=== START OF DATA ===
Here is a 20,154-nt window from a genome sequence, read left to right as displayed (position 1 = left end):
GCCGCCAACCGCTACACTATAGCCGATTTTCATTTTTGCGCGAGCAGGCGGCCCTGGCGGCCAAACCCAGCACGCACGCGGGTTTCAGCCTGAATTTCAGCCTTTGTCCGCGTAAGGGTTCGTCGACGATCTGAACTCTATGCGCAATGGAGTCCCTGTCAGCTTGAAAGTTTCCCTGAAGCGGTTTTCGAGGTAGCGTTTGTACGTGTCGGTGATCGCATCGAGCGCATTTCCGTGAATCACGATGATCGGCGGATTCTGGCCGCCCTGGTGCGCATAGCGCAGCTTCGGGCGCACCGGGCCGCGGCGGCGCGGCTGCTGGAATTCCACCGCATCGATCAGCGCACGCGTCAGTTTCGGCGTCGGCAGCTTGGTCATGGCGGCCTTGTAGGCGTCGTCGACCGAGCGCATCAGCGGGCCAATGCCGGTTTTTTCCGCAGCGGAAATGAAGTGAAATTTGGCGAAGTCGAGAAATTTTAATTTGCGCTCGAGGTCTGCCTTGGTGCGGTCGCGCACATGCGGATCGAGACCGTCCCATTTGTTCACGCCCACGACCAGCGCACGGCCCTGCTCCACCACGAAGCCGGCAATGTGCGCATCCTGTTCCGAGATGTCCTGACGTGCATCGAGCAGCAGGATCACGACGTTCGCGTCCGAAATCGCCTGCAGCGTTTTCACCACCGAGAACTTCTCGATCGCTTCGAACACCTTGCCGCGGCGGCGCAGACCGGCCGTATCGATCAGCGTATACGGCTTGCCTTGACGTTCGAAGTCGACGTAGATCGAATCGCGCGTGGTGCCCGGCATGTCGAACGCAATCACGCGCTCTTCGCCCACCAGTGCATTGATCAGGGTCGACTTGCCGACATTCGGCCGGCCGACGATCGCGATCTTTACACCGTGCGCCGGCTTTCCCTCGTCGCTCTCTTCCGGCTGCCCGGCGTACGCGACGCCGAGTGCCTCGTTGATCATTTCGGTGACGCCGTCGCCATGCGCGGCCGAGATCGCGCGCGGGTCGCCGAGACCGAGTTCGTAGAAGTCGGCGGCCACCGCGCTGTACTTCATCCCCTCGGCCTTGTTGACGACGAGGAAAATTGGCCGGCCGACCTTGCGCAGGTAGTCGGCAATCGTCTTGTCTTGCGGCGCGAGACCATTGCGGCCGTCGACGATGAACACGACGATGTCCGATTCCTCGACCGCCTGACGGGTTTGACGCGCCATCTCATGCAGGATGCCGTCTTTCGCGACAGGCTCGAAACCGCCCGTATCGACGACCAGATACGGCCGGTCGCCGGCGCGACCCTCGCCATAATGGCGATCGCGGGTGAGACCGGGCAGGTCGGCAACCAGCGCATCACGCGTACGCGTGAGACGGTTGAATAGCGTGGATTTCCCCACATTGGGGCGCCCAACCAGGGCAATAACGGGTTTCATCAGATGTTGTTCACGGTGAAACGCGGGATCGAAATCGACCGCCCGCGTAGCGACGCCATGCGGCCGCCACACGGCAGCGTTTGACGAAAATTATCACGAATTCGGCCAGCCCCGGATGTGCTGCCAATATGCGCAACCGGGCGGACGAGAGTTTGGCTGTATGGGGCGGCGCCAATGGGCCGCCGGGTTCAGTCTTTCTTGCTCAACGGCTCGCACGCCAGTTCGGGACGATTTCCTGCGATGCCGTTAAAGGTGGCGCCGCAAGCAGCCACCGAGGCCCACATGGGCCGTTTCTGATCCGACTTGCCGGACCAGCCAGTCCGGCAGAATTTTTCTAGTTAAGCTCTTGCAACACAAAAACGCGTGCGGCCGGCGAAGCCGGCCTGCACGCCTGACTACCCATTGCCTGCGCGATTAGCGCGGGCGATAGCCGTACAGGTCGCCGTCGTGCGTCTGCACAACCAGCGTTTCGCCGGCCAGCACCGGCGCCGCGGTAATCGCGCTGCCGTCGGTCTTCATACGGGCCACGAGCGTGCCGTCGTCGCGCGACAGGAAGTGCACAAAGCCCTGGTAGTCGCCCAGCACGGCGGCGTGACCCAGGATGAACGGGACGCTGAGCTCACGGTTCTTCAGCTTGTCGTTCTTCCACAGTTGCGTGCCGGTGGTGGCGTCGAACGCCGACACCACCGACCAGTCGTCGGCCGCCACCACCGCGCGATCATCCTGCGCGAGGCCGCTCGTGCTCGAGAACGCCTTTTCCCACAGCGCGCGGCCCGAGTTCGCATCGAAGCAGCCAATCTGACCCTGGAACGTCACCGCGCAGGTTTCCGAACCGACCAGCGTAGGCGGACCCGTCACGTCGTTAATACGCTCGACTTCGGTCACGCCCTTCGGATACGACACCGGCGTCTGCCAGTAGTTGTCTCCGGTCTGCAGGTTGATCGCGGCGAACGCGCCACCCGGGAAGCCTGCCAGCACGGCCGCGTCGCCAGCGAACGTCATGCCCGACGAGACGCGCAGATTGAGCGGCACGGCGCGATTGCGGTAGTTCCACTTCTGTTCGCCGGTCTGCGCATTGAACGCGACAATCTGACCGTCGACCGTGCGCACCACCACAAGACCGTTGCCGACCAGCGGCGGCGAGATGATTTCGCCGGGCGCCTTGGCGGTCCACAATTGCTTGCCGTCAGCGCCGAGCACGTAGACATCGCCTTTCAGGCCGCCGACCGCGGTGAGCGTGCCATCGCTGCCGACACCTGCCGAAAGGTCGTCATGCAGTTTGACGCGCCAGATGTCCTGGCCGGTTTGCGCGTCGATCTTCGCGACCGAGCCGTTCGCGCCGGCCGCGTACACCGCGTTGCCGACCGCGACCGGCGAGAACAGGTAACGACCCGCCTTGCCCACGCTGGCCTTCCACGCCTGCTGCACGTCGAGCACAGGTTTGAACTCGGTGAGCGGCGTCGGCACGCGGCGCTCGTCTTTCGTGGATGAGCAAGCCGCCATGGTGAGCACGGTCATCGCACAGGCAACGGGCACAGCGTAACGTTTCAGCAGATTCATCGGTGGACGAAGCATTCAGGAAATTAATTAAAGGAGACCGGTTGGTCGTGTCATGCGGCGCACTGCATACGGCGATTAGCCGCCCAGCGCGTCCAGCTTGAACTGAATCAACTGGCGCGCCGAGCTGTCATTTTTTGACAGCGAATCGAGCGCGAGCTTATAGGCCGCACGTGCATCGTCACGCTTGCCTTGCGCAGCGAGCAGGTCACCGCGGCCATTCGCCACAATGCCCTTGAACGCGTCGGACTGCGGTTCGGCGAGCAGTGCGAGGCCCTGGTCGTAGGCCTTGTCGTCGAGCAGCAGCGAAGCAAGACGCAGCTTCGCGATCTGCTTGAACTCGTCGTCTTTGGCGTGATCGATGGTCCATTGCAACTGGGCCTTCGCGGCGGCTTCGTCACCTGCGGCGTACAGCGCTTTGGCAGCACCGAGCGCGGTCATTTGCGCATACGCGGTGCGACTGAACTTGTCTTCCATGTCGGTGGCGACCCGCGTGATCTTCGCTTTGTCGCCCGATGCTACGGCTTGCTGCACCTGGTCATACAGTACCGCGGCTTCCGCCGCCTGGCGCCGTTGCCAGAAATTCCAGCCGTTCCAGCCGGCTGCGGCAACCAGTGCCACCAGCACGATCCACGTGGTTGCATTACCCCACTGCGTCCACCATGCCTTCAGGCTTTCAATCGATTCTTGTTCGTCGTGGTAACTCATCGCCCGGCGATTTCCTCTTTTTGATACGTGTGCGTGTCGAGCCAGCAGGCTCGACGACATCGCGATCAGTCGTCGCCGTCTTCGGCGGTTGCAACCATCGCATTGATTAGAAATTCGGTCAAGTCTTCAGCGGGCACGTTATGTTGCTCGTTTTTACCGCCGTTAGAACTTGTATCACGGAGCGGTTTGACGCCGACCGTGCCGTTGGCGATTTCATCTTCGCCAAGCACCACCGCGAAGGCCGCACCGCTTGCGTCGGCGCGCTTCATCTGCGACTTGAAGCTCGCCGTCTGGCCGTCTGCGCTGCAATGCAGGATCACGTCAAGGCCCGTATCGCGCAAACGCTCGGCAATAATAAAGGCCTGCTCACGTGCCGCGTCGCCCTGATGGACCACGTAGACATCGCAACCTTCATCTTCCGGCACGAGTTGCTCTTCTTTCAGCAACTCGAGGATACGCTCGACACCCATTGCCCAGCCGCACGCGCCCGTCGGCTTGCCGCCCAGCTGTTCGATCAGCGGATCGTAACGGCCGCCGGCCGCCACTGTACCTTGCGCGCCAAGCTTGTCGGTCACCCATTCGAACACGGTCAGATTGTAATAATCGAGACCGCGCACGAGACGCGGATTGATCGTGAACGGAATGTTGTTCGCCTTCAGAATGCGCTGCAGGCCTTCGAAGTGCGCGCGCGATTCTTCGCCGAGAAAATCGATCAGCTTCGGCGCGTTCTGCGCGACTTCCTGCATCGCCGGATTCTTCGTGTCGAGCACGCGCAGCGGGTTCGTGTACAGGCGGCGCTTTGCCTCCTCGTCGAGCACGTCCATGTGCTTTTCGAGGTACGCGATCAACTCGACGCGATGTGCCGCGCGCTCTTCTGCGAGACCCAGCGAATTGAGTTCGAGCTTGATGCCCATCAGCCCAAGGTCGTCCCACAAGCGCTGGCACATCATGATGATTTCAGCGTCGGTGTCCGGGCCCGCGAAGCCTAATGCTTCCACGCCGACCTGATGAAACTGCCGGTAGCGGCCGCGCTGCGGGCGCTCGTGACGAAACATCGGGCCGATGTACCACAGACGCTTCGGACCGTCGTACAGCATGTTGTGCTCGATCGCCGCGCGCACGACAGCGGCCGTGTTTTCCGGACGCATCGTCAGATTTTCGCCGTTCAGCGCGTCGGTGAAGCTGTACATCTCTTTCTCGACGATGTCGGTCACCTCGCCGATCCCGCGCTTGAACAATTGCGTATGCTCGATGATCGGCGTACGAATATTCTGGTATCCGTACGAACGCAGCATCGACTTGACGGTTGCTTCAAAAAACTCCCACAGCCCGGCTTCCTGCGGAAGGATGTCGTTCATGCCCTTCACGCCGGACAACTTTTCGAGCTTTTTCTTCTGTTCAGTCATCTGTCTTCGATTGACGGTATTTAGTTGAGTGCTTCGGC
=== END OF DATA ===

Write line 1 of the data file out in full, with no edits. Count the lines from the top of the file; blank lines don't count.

Here is a 20,154-nt window from a genome sequence, read left to right as displayed (position 1 = left end):